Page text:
Elisabeth Sándor-Szalay held discussions with the staff of the Jelenlét (Presence) Program of the Hungarian Charity Service of the Order of Malta working at the Hatos slum. In Tatabánya, the Hungarian Charity Service of the Order of Malta opened a community center in two of the three ghettoes and one endangered area. A community bath and laundry services were made available in the service centers, along with an office of the Hungarian Charity Service of the Order of Malta, where continuous assistance on debt settlement and finding employment, among others, is provided to those in need. Besides the locally employed social workers, the lecturers and students of the Budapest University of Technology and Economics also support the elimination of residential segregation by providing architectural designs.
With the representatives of the settlement and regional level municipalities working in the county, the Deputy Commissioner primarily discussed the results of the cooperation between the local and the settlement level national minority self-governments, the issues related to task-based support, national minority education, the process of language attrition, as well as the upcoming local elections and the anomalies related to the national minority name lists, furthermore, that they are also going to use the press and the social media to start communication, first of all, with the children and the young people.
At the Bánhida Slovak House, which is at the same time the Regional Cultural Center of the National Slovak Self-Government, the improprieties related to the registry of the national minority name list and the relevant procedure, the issue of the scope of sensitive data recorded in the course of the population census, the results and challenges of language education, as well as the potential remedies related to task-based support were brought up for discussion with the deputy commissioner. The hosts showed the visitors their homepage called banhida.hu, indicating that their 120-hour motion picture material is suitable for both research and education but they need financial resources for the digitalization of these materials.
Deputy Commissioner for Future Generations Gyula Bándi visited Hungary’s largest hazardous waste burning plant at Dorog, where an annual appr. 50,000 tons of pharmaceutical, chemical and automotive industry waste is disposed of. The deputy commissioner was glad to see that the waste burning plant was working without generating residential complaints, in a transparent manner, in compliance with the Hungarian and European Union limits.
During his visit to Komárom-Esztergom County, the Ombudsman for Future Generations met with the representatives of the local civil society organizations fighting for the protection of the several tens of thousands of water birds spending their winter at Lake Öreg in Tata, and also, with the mayor of Tata. A few weeks ago, the Municipality of Tata adopted the first local decree of Hungary to ban fireworks in the period between November 1 and February 28 on the grounds of nature protection. Earlier, all the wintering water birds fled from the lake after the New Year’s Eve fireworks and most of them never returned, although the wintering season would normally last even until March. The cooperation between the local nature protection NGOs and the municipalities is exceptional and exemplary not only in Hungary but on an international level as well.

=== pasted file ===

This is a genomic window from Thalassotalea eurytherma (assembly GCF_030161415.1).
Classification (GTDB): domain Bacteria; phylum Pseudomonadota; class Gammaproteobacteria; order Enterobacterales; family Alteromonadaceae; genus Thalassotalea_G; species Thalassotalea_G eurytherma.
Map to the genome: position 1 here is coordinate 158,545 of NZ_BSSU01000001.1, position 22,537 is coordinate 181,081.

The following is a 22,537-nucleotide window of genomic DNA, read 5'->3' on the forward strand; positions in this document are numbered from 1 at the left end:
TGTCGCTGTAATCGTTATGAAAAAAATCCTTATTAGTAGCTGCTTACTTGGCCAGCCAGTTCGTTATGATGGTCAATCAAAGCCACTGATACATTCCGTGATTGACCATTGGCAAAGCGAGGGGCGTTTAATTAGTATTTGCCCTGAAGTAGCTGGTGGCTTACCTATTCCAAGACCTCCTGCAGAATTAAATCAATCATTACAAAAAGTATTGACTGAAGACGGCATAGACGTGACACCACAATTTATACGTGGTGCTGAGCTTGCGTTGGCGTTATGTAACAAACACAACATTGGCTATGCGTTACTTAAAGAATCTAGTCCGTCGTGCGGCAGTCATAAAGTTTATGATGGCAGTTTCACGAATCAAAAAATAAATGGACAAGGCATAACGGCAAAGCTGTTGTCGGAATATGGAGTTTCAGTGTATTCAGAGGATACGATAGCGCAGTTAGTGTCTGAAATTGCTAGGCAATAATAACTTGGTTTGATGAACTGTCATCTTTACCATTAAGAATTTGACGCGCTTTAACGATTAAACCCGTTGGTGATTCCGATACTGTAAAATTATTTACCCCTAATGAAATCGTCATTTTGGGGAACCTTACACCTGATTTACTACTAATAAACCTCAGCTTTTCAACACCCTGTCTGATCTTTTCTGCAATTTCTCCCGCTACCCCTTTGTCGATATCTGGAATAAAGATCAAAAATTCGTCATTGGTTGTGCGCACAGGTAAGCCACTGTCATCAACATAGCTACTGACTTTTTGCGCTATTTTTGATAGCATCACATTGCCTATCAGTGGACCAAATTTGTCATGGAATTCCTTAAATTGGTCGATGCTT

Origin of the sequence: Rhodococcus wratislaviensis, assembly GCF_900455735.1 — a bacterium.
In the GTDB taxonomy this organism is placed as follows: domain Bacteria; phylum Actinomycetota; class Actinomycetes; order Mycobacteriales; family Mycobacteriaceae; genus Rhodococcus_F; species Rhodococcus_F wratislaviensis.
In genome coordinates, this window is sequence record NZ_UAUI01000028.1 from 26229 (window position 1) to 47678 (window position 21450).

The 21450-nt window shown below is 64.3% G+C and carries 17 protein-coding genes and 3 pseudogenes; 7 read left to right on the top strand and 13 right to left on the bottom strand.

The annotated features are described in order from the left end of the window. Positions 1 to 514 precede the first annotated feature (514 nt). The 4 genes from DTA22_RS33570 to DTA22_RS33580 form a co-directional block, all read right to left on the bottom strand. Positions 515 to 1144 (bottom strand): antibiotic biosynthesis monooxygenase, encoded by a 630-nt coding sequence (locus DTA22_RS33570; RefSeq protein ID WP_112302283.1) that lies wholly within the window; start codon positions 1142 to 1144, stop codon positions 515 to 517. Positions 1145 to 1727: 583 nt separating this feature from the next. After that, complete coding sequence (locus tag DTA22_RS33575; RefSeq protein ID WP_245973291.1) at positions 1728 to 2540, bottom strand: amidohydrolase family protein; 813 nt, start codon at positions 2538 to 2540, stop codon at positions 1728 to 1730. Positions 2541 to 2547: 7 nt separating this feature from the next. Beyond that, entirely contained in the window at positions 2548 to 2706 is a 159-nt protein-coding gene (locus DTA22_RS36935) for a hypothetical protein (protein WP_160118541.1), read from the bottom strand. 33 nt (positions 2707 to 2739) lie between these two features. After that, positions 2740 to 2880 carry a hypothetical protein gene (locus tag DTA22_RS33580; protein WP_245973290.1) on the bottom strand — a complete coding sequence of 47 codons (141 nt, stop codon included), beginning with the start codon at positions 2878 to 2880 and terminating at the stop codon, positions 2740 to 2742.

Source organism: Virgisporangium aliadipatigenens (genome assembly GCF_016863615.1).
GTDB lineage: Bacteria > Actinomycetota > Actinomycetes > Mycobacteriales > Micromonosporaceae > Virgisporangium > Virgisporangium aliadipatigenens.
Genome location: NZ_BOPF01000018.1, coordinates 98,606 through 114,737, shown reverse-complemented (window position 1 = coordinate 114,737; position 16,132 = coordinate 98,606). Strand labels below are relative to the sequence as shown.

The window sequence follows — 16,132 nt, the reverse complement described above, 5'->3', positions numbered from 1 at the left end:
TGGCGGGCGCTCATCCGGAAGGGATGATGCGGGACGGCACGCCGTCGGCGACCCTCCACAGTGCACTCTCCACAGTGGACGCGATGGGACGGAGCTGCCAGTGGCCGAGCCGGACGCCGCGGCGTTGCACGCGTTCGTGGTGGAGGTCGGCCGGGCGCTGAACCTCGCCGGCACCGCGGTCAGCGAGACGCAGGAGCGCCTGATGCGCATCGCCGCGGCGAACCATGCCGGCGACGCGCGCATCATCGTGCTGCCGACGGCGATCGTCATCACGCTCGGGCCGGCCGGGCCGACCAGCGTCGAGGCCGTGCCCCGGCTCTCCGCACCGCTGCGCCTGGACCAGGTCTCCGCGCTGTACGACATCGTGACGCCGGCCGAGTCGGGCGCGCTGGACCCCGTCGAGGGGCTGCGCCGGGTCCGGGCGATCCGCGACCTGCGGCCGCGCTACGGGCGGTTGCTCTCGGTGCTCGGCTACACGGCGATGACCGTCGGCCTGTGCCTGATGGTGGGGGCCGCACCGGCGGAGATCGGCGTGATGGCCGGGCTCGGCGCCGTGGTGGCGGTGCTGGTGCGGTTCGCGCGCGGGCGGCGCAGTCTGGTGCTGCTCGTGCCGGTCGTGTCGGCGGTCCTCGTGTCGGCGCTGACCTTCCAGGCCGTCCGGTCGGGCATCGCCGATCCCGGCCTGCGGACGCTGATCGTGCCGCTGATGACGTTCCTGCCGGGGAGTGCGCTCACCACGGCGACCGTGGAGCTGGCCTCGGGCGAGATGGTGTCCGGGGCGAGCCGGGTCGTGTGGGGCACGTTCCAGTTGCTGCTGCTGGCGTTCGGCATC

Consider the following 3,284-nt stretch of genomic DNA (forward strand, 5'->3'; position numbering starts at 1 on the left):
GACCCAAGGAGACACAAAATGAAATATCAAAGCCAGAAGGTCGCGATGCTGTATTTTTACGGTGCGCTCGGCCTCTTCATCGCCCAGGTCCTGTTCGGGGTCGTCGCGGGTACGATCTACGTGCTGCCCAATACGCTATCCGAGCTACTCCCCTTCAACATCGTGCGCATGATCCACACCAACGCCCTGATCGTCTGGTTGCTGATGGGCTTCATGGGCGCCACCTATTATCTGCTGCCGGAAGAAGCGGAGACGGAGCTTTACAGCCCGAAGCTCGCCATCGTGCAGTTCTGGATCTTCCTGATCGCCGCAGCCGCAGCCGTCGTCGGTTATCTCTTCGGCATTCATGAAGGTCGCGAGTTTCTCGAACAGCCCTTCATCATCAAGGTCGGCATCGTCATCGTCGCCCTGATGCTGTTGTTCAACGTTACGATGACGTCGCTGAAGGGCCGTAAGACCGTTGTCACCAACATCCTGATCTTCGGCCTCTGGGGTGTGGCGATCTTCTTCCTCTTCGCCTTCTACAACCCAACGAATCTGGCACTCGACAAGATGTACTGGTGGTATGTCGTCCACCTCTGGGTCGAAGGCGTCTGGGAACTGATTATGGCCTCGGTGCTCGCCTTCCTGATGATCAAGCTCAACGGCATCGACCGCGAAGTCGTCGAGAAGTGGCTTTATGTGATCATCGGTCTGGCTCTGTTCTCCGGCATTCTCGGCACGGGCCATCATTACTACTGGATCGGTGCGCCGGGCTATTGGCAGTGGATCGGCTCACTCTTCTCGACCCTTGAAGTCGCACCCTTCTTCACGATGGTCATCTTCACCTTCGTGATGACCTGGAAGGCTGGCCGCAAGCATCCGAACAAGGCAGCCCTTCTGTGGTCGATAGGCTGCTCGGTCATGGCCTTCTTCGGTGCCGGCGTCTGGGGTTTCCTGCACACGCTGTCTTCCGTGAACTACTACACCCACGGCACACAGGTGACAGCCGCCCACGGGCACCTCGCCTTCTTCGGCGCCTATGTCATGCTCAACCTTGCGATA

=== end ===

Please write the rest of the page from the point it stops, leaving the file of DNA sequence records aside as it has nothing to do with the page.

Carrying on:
Tata, the “town of wild geese” has recently won the international Ramsar Wetland Conservation Award. Lake Öreg is unique in the world also because it is a water habitat protected by the international Ramsar Convention, it is in the heart of the city and it is thus an exceptional scene of the cohabitation of humans and nature.
Gyula Bándi also visited one of the seven eco-villages of Hungary, Agostyán. It is the lifestyle of humans living in harmony with the landscape that is promoted here, the Natural Living Foundation also performs significant environmental education activities. The Ombudsman for Future Generations emphasized that he finds it very important for similar forest schools and environmental education programs to receive more attention in education than before. For this, it is of critical importance that the government should support the participation of schools in such programs both with financial resources and statutory requirements.